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Meta-analysis of ischaemic preconditioning for liver resections

Authors

  • S. O'Neill,

    1. Medical Research Council Centre for Inflammation Research, Tissue Injury and Repair Group, University of Edinburgh, Royal Infirmary of Edinburgh, UK
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  • S. Leuschner,

    1. Medical Research Council Centre for Inflammation Research, Tissue Injury and Repair Group, University of Edinburgh, Royal Infirmary of Edinburgh, UK
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  • S. J. McNally,

    1. Medical Research Council Centre for Inflammation Research, Tissue Injury and Repair Group, University of Edinburgh, Royal Infirmary of Edinburgh, UK
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  • O. J. Garden,

    1. Medical Research Council Centre for Inflammation Research, Tissue Injury and Repair Group, University of Edinburgh, Royal Infirmary of Edinburgh, UK
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  • S. J. Wigmore,

    1. Medical Research Council Centre for Inflammation Research, Tissue Injury and Repair Group, University of Edinburgh, Royal Infirmary of Edinburgh, UK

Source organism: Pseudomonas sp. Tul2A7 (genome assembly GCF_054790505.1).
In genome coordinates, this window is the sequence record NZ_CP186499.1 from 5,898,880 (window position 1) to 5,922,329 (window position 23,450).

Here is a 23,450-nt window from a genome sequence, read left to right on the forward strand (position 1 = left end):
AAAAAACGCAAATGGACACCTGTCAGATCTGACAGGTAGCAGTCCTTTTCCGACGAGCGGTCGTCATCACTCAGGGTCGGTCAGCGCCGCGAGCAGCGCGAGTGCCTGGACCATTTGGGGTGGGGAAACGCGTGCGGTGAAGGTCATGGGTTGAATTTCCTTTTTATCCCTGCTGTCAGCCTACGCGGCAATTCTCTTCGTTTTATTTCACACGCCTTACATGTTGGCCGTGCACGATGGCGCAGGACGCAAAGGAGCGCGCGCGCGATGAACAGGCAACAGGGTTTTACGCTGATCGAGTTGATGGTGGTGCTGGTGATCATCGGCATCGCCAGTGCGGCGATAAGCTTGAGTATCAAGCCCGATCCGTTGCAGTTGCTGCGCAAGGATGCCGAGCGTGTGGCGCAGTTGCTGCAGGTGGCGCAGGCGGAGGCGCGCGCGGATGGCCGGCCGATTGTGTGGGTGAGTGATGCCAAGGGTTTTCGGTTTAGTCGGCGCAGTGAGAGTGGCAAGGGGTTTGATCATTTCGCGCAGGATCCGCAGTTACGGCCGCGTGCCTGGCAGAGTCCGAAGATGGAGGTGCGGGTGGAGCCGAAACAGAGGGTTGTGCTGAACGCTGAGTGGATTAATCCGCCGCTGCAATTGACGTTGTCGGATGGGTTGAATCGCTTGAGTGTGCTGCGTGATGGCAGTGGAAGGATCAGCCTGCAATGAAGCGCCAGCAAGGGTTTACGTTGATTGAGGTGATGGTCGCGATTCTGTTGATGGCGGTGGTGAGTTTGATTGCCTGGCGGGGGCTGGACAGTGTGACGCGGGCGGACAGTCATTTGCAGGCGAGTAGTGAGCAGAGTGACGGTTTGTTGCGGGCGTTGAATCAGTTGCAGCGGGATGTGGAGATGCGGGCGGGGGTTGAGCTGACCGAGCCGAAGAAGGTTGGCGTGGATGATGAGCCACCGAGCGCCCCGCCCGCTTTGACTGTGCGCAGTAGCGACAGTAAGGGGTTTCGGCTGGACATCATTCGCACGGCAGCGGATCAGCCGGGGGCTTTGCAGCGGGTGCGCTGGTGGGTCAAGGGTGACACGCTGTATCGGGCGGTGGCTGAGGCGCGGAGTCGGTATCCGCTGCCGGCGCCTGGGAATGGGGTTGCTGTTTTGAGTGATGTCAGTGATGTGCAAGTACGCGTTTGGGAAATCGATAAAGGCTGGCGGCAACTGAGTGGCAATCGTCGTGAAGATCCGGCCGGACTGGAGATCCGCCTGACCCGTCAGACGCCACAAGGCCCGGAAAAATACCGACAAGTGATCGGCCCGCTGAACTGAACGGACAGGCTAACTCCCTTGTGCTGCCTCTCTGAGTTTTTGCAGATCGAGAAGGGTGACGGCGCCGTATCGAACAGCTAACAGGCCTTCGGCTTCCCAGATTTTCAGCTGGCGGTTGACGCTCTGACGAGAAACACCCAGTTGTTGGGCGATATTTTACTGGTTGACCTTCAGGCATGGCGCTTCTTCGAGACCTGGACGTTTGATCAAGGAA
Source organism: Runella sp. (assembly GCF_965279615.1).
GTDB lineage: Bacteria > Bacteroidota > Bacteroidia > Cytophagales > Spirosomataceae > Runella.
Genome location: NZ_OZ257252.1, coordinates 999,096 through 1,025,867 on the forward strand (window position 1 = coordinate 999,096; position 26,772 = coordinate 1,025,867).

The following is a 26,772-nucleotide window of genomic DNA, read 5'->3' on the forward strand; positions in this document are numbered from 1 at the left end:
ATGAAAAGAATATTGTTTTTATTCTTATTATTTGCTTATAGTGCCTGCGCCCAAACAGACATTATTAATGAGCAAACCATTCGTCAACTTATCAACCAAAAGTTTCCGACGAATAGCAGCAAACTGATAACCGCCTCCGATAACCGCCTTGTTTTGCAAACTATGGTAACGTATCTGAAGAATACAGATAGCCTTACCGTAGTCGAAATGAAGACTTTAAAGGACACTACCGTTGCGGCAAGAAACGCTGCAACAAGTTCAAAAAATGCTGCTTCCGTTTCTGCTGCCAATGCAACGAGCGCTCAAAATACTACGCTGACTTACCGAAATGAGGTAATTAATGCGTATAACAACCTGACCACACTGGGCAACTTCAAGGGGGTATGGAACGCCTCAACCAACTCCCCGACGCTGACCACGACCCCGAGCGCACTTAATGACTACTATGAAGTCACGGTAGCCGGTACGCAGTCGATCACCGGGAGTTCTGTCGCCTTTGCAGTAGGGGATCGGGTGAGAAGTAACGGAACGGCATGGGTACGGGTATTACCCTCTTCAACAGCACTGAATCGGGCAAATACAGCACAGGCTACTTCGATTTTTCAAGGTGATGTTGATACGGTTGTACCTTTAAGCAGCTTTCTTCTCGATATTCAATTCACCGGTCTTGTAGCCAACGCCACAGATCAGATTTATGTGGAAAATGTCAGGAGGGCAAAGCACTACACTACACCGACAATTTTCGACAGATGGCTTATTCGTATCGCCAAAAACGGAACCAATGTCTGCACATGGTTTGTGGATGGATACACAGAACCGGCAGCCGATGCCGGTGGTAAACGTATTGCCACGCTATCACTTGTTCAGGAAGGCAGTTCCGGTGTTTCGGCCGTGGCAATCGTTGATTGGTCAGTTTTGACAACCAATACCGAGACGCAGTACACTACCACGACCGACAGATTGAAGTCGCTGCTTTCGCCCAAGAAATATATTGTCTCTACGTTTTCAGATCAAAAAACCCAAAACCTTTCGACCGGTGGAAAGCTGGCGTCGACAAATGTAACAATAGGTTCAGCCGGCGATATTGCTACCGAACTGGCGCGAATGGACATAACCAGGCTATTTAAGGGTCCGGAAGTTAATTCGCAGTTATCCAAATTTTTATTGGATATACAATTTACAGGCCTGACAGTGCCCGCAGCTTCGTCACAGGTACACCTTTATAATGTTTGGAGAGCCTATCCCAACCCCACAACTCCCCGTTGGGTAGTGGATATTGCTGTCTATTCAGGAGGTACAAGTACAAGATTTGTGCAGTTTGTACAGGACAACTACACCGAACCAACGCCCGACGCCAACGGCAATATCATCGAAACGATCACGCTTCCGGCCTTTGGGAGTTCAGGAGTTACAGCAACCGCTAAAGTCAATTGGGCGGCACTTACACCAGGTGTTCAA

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  • E. M. Harrison

    Corresponding author
    1. Medical Research Council Centre for Inflammation Research, Tissue Injury and Repair Group, University of Edinburgh, Royal Infirmary of Edinburgh, UK
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Abstract

Background

Vascular clamping reduces blood loss during liver resection but leads to ischaemia–reperfusion injury. Ischaemic preconditioning (IP) may reduce this. This study aimed to evaluate IP in liver resection under clamping.

Methods

This was a systematic review and meta-analysis of randomized clinical trials (RCTs) evaluating IP in adults undergoing liver resection under either continuous clamping (CC) or intermittent clamping (IC). Primary outcomes were mortality, liver failure and morbidity. Secondary outcomes included duration of operation, blood loss, length of hospital stay, length of intensive therapy unit stay, transfusion requirements, prothrombin time, and bilirubin and aminotransferase levels. Weighted mean differences were calculated for continuous data, and pooled odds ratios (ORs) for dichotomous data. Results were produced with a random-effects model with 95 per cent confidence intervals (c.i.).

Results

A total of 2960 records were identified and 11 RCTs included 669 patients (IP 331, control 338). No significant difference in mortality (6 RCTs; IP 186, control 190; OR 1·36, 95 per cent c.i. 0·13 to 13·68; P = 0·80) or morbidity (6 RCTs; IP 186, control 190; OR 0·58, 0·31 to 1·07; P = 0·08) was found for IP plus CC versus CC. Nor was there a significant difference in mortality (4 RCTs; IP 122, control 121; OR 1·33, 0·24 to 7·32; P = 0·74) or morbidity (4 RCTs; IP 122, control 121; OR 0·87, 0·52 to 1·47; P = 0·61) for IP plus (CC or IC) versus IC. No significant differences were found for secondary outcome measures.

Conclusion

This meta-analysis failed to find a significant benefit of IP in liver resection.

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